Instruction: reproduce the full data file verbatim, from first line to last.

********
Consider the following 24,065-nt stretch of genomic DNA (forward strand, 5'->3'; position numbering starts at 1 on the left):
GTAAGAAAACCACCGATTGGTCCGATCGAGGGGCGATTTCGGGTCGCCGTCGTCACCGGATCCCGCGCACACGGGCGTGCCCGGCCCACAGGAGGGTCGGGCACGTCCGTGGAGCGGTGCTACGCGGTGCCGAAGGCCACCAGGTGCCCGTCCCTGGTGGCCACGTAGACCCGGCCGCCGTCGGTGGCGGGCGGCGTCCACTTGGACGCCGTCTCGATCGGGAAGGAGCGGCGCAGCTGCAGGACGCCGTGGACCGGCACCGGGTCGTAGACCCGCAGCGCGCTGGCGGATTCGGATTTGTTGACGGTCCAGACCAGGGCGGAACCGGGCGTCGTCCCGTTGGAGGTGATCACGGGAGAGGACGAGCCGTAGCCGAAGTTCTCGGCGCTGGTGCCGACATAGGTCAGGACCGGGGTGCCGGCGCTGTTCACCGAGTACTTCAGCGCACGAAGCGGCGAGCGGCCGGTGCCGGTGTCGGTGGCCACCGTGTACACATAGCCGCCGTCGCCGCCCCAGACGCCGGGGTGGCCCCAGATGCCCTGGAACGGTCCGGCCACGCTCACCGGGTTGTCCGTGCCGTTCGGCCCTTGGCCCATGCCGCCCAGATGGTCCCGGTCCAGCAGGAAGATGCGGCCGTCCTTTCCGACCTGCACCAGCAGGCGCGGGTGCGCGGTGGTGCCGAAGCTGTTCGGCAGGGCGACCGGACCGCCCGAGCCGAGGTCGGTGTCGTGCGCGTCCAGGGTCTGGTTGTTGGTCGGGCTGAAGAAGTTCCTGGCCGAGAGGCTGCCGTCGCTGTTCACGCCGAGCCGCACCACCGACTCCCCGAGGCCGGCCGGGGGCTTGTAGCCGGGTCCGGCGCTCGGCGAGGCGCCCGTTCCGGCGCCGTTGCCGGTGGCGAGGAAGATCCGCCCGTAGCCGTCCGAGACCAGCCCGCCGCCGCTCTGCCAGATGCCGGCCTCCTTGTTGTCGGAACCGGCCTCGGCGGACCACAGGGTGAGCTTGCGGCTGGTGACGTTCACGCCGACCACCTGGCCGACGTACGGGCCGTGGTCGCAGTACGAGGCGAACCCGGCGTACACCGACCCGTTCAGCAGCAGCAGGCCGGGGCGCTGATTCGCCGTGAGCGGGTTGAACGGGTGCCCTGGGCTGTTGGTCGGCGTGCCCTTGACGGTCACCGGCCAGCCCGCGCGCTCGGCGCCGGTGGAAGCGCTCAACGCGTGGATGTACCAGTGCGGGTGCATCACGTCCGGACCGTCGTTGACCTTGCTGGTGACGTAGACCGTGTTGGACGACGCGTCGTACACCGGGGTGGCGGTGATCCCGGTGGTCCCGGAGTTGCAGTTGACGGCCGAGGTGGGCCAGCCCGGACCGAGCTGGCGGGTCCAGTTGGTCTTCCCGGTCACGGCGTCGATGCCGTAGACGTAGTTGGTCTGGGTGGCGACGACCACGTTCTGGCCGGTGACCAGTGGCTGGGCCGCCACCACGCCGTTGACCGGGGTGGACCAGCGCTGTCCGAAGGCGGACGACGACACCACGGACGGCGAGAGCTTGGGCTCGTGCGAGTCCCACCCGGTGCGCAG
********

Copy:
Consider the following 24,065-nt stretch of genomic DNA (forward strand, 5'->3'; position numbering starts at 1 on the left):
GTAAGAAAACCACCGATTGGTCCGATCGAGGGGCGATTTCGGGTCGCCGTCGTCACCGGATCCCGCGCACACGGGCGTGCCCGGCCCACAGGAGGGTCGGGCACGTCCGTGGAGCGGTGCTACGCGGTGCCGAAGGCCACCAGGTGCCCGTCCCTGGTGGCCACGTAGACCCGGCCGCCGTCGGTGGCGGGCGGCGTCCACTTGGACGCCGTCTCGATCGGGAAGGAGCGGCGCAGCTGCAGGACGCCGTGGACCGGCACCGGGTCGTAGACCCGCAGCGCGCTGGCGGATTCGGATTTGTTGACGGTCCAGACCAGGGCGGAACCGGGCGTCGTCCCGTTGGAGGTGATCACGGGAGAGGACGAGCCGTAGCCGAAGTTCTCGGCGCTGGTGCCGACATAGGTCAGGACCGGGGTGCCGGCGCTGTTCACCGAGTACTTCAGCGCACGAAGCGGCGAGCGGCCGGTGCCGGTGTCGGTGGCCACCGTGTACACATAGCCGCCGTCGCCGCCCCAGACGCCGGGGTGGCCCCAGATGCCCTGGAACGGTCCGGCCACGCTCACCGGGTTGTCCGTGCCGTTCGGCCCTTGGCCCATGCCGCCCAGATGGTCCCGGTCCAGCAGGAAGATGCGGCCGTCCTTTCCGACCTGCACCAGCAGGCGCGGGTGCGCGGTGGTGCCGAAGCTGTTCGGCAGGGCGACCGGACCGCCCGAGCCGAGGTCGGTGTCGTGCGCGTCCAGGGTCTGGTTGTTGGTCGGGCTGAAGAAGTTCCTGGCCGAGAGGCTGCCGTCGCTGTTCACGCCGAGCCGCACCACCGACTCCCCGAGGCCGGCCGGGGGCTTGTAGCCGGGTCCGGCGCTCGGCGAGGCGCCCGTTCCGGCGCCGTTGCCGGTGGCGAGGAAGATCCGCCCGTAGCCGTCCGAGACCAGCCCGCCGCCGCTCTGCCAGATGCCGGCCTCCTTGTTGTCGGAACCGGCCTCGGCGGACCACAGGGTGAGCTTGCGGCTGGTGACGTTCACGCCGACCACCTGGCCGACGTACGGGCCGTGGTCGCAGTACGAGGCGAACCCGGCGTACACCGACCCGTTCAGCAGCAGCAGGCCGGGGCGCTGATTCGCCGTGAGCGGGTTGAACGGGTGCCCTGGGCTGTTGGTCGGCGTGCCCTTGACGGTCACCGGCCAGCCCGCGCGCTCGGCGCCGGTGGAAGCGCTCAACGCGTGGATGTACCAGTGCGGGTGCATCACGTCCGGACCGTCGTTGACCTTGCTGGTGACGTAGACCGTGTTGGACGACGCGTCGTACACCGGGGTGGCGGTGATCCCGGTGGTCCCGGAGTTGCAGTTGACGGCCGAGGTGGGCCAGCCCGGACCGAGCTGGCGGGTCCAGTTGGTCTTCCCGGTCACGGCGTCGATGCCGTAGACGTAGTTGGTCTGGGTGGCGACGACCACGTTCTGGCCGGTGACCAGTGGCTGGGCCGCCACCACGCCGTTGACCGGGGTGGACCAGCGCTGTCCGAAGGCGGACGACGACACCACGGACGGCGAGAGCTTGGGCTCGTGCGAGTCCCACCCGGTGCGCAG